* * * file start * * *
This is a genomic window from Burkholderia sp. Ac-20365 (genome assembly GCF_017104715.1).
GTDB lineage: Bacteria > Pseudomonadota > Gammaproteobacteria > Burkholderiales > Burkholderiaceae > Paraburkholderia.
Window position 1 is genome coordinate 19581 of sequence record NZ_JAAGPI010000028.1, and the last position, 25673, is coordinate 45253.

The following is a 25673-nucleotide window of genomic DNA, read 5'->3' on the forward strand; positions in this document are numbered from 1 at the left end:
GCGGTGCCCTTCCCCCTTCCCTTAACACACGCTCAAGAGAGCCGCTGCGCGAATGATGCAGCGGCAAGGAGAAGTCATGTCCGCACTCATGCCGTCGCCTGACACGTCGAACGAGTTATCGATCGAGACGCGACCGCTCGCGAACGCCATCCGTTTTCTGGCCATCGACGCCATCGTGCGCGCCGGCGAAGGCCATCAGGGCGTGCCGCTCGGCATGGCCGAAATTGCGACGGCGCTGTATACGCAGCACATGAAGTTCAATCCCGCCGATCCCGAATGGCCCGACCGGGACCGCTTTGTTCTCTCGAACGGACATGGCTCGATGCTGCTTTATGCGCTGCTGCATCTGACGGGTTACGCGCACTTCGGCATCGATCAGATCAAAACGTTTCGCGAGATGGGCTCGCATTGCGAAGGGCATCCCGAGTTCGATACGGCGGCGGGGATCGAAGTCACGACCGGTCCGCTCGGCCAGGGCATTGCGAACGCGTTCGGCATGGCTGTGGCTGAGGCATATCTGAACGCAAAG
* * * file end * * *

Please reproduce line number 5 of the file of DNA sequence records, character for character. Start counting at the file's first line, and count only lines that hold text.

GCGGTGCCCTTCCCCCTTCCCTTAACACACGCTCAAGAGAGCCGCTGCGCGAATGATGCAGCGGCAAGGAGAAGTCATGTCCGCACTCATGCCGTCGCCTGACACGTCGAACGAGTTATCGATCGAGACGCGACCGCTCGCGAACGCCATCCGTTTTCTGGCCATCGACGCCATCGTGCGCGCCGGCGAAGGCCATCAGGGCGTGCCGCTCGGCATGGCCGAAATTGCGACGGCGCTGTATACGCAGCACATGAAGTTCAATCCCGCCGATCCCGAATGGCCCGACCGGGACCGCTTTGTTCTCTCGAACGGACATGGCTCGATGCTGCTTTATGCGCTGCTGCATCTGACGGGTTACGCGCACTTCGGCATCGATCAGATCAAAACGTTTCGCGAGATGGGCTCGCATTGCGAAGGGCATCCCGAGTTCGATACGGCGGCGGGGATCGAAGTCACGACCGGTCCGCTCGGCCAGGGCATTGCGAACGCGTTCGGCATGGCTGTGGCTGAGGCATATCTGAACGCAAAG